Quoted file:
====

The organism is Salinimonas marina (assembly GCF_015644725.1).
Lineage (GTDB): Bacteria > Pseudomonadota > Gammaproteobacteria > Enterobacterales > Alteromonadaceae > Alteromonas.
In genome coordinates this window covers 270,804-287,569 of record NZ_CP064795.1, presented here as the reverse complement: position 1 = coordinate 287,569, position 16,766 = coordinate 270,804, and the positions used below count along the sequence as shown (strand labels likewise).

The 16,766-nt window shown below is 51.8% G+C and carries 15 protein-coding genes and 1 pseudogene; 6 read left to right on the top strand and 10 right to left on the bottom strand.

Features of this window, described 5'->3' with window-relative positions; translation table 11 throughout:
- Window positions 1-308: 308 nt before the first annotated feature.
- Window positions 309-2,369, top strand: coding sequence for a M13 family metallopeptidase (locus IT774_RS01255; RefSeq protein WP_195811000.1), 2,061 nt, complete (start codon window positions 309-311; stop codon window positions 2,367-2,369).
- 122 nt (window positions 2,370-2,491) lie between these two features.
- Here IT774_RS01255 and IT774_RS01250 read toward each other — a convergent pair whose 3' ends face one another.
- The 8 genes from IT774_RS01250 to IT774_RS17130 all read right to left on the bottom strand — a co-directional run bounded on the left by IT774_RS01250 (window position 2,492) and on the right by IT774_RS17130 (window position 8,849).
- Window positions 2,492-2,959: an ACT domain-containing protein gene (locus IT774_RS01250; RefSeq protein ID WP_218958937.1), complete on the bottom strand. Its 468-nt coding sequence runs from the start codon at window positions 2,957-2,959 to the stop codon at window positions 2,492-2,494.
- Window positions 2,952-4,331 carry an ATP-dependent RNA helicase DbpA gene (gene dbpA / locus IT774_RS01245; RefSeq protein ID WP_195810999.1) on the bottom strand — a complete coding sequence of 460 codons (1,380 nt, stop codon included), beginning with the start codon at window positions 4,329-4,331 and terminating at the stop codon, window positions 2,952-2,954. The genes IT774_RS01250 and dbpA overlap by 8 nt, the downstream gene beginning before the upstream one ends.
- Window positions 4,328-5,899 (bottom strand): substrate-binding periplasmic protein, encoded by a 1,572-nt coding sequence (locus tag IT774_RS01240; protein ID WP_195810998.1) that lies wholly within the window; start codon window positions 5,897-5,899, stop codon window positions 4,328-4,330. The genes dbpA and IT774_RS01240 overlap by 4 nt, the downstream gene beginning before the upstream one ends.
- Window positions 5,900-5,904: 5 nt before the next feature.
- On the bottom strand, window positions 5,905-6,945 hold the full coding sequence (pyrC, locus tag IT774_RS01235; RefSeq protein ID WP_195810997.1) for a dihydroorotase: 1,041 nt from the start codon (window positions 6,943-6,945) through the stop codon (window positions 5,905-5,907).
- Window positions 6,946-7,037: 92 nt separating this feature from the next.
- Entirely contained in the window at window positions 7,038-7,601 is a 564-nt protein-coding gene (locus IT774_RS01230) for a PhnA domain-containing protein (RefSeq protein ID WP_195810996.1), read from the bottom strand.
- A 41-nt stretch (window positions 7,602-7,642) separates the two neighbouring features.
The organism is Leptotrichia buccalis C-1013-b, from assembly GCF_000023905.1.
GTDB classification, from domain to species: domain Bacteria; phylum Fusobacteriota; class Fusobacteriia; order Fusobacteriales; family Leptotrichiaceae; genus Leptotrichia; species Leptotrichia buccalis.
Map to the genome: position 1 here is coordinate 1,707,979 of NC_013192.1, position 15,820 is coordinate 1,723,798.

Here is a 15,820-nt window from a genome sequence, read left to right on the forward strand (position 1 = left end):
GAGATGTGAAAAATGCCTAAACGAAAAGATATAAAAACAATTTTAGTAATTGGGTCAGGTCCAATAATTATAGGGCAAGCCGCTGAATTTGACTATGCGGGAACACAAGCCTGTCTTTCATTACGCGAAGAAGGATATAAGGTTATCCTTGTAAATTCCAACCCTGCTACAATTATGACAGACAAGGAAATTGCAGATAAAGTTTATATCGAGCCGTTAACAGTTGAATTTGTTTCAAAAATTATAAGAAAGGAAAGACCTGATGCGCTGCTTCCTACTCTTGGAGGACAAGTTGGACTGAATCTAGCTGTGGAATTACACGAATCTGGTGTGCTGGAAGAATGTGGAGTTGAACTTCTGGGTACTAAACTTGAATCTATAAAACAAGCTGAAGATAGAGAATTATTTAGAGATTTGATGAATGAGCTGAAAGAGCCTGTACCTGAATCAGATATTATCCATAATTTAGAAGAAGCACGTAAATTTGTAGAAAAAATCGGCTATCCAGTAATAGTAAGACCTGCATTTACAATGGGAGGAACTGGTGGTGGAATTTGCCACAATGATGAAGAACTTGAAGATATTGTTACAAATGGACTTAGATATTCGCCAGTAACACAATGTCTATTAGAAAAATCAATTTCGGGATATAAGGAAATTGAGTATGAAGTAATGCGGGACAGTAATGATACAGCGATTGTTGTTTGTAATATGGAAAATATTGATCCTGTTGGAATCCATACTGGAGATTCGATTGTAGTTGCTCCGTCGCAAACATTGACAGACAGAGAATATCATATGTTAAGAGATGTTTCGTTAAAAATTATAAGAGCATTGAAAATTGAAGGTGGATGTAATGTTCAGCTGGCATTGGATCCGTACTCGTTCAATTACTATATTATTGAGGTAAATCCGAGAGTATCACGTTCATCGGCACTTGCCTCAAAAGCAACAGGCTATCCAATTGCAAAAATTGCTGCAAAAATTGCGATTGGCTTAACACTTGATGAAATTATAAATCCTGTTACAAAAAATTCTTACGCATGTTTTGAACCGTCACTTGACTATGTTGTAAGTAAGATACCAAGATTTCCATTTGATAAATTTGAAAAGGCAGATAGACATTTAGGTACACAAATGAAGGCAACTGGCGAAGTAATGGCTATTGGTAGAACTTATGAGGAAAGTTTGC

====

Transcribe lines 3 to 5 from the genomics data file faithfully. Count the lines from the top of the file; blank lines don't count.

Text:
In genome coordinates this window covers 270,804-287,569 of record NZ_CP064795.1, presented here as the reverse complement: position 1 = coordinate 287,569, position 16,766 = coordinate 270,804, and the positions used below count along the sequence as shown (strand labels likewise).

The 16,766-nt window shown below is 51.8% G+C and carries 15 protein-coding genes and 1 pseudogene; 6 read left to right on the top strand and 10 right to left on the bottom strand.

Features of this window, described 5'->3' with window-relative positions; translation table 11 throughout: